Aftermath of Taiwan vote
Voters on Taiwan rejected the ruling Nationalist Party (KMT) on March 18 by
electing as president Chen Shui-bian. Chen and vice-president-elect Annette
Lu were democracy activists beginning 20 years ago challenging martial law.
They have the credentials of their opposition, having suffered imprisonment
and even physical retaliation by the secret police.
In February on the eve of the election, Beijing had threatened drastic
measures-military force-if Taiwan declared independence, or even
indefinitely delayed steps toward unity. Its military posturing was less
dramatic than during the 1996 elections, when it test-fired missiles in
nearby waters. Chen's Democratic Progressive Party is the party associated
with independence for Taiwan, but that was not its campaign issue. A vote
for Chen was the only way to oppose the corrupt KMT, although such was its
continuing clout as a political machine that Chen's victory over a divided
KMT was with just under 40% of the vote.
The KMT had welcomed the people of Taiwan back from a half century of
Japanese colonial rule with a bloody massacre on Feb. 28, 1947. Two years
later three million soldiers, bureaucrats and hangers-on fled ahead of Mao
Zedong's advancing army to Taiwan for refuge. The KMT's claim to be the
legitimate government of all China with plans to reconquer the mainland
became more fantastic with every passing year, but it was the pretext for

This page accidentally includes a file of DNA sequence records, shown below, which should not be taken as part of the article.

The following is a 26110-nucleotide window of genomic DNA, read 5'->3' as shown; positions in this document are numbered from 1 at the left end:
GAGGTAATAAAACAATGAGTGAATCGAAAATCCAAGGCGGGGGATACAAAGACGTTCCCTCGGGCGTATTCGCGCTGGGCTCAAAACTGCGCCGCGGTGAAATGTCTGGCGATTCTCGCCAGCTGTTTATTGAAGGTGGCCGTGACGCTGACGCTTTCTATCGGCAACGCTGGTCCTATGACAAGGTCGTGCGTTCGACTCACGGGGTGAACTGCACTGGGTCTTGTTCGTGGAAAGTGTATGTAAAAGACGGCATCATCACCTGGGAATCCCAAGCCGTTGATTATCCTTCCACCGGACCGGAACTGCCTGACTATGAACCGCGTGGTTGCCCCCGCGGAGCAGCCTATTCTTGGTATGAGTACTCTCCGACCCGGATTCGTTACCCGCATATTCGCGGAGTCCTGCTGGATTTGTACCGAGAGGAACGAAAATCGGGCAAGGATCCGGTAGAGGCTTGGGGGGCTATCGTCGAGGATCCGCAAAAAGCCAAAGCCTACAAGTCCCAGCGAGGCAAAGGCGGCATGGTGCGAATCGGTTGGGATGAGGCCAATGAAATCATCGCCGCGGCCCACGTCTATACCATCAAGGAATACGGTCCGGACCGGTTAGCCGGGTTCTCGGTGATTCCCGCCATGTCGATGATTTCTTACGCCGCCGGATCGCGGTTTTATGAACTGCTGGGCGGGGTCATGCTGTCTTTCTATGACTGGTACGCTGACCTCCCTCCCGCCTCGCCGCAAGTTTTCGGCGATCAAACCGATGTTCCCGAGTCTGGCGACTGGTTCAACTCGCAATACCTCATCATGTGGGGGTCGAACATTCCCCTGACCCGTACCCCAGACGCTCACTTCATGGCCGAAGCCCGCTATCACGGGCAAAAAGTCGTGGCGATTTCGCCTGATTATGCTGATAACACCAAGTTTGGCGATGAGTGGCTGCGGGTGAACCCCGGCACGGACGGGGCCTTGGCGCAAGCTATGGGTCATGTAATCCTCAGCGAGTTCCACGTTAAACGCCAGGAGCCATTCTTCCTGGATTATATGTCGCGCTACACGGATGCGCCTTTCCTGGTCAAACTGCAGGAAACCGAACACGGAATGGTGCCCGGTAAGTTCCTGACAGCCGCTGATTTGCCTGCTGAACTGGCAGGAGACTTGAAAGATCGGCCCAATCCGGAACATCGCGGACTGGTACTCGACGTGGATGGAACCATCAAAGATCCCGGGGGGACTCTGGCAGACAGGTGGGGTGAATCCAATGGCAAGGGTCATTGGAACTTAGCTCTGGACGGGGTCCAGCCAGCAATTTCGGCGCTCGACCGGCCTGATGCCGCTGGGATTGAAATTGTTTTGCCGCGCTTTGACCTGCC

controlling Taiwan with an iron hand under martial law and for continued
U.S. bankrolling of the economy and military. Even today, three decades
after Nixon's China diplomacy, the U.S. remains Taiwan's high-tech arms
There is no doubt that reunification remains a pillar of government policy
in Beijing, now as under Mao. In 1949 they could not not have followed the
KMT to Taiwan, especially after the U.S. guaranteed its security. What
undercuts the warmongering from Beijing today, and caused Beijing to offer
more conciliatory words immediately after Chen's election, is not so much
whether China has the ability to intervene, but rather its dependence on an
inflow of foreign capital to fuel economic growth still projected at 8% a
year. Taiwan capitalists taking advantage of lower-paid workers on the
mainland are central to that growth.
Chen has already stated that Taiwan is not interested in autonomy on the
model of Hong Kong's return from colonial rule. But in the wake of his
election, the legislature removed the ban on direct trade with the mainland
and transport and postal connections left over from the half-century-old
state of war.